Historical Figures Who Hunted and Fished
Tribes like bragging rights. And as members of the outdoors tribe, we have plenty to boast about when it comes to our ranks. Here’s a list of famous historical figures who hunted and fished, in no particular order, and without prejudice of nationality. And we admit: it’s only a partial list, because throughout history, hunting and fishing was both a principal way to put food on the table, and in some places being a hunter was the privilege of an elite few. Thankfully, that’s no longer the case, as the number of great places to hunt and fish detailed on FarWide shows. And while our list contains some people you’d expect to see, there are a few surprises, too. And please, add to the list by using the comment section to tell us about historical hunters who aren’t on the list.
Theodore Roosevelt: If you’ve ever enjoyed a place like Yellowstone, thank TR, the driving force behind the founding of the national park system. As concerned with habitat preservation as he was avid about hunting, Roosevelt roamed all over the American west, particularly the Dakotas. He also undertook one of the largest African safaris ever recorded, and hunted and fished in the Amazon basin.
Ernest Hemingway: No list like this would be complete with Papa, who’s best work, arguably, is about fishing (“Big Two-Hearted River,” The Old Man and the Sea. Hemingway drew on his own extensive experience in the north woods of Michigan, the savannahs of Africa and the ocean around the Florida Keys and Cuba to draw rich pictures of the outdoors and our experiences in them. How rich? Hemingway won the Nobel Prize in literature in 1954 for his work.
Winston Churchill: Most of us remember Churchill for standing up to Hitler and rallying his nation, turning its darkest hour into its finest. But Churchill loved hunting, and spent significant time in East Africa and along the Nile, hunting big game as he went.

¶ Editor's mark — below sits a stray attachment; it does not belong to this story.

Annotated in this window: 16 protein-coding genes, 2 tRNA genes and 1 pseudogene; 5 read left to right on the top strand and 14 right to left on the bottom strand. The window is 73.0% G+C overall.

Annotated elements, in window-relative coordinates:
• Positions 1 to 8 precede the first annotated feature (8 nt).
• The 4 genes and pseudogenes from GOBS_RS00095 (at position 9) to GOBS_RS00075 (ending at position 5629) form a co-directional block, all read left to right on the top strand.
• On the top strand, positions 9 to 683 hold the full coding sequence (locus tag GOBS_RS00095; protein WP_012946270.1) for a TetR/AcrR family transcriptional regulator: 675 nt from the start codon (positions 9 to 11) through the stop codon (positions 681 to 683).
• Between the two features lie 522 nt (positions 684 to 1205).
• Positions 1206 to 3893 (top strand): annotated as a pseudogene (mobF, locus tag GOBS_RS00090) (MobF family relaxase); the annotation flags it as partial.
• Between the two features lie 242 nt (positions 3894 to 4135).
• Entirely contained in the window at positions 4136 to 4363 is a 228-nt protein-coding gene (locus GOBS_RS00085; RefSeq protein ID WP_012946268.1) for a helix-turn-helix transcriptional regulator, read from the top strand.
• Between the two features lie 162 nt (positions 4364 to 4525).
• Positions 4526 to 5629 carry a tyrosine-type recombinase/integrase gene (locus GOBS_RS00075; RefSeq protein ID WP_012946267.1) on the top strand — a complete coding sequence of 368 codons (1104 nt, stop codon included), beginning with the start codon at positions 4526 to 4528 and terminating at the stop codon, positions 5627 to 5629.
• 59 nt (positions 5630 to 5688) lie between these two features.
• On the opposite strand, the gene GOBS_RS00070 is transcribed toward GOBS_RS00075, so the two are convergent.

Aldo Leopold: Considered by many to be the father of the conservation movement, Leopold was hired by the government to trim populations of bear, mountain lions and wolves in New Mexico. It was this experience that forged in him the lessons of both population management as well as habitat preservation. Leopold was also an avid bird hunter, especially grouse.
George HW Bush: The first President Bush liked fishing so much that most of the time he spent vacationing at the family home in Maine during his term in office was on the water, angling for blues. One of the hallmarks of Bush’s retirement was nabbing a huge tarpon.
Davy Crockett: As anyone who was alive in the United States in the 1950s can tell you, Davy Crockett is said to have “killed him a bear when he was only three.” A renowned Appalachian hunter, Indian fighter and marksman, Crockett claimed to have killed more than 100 bears in a single year, which must have been before tag limits were imposed.
William “Buffalo Bill” Cody: Cody may be best remembered as a showman and expert trick shot maker, but one of his many jobs—including Pony Express rider—before becoming a star of western shows was as a buffalo hunter to provide meat for railroad construction crews. Cody also received the Congressional Medal of Honor for leading a charge against a Sioux war party when he served as a cavalry scout.
Jim Bridger: Famous enough to have a national forest named after him, Bridger was a legendarily strong hunter and trapper and is reputed to be the first white person to see the Great Salt Lake. Bridger also explored the Yellowstone area during hunts.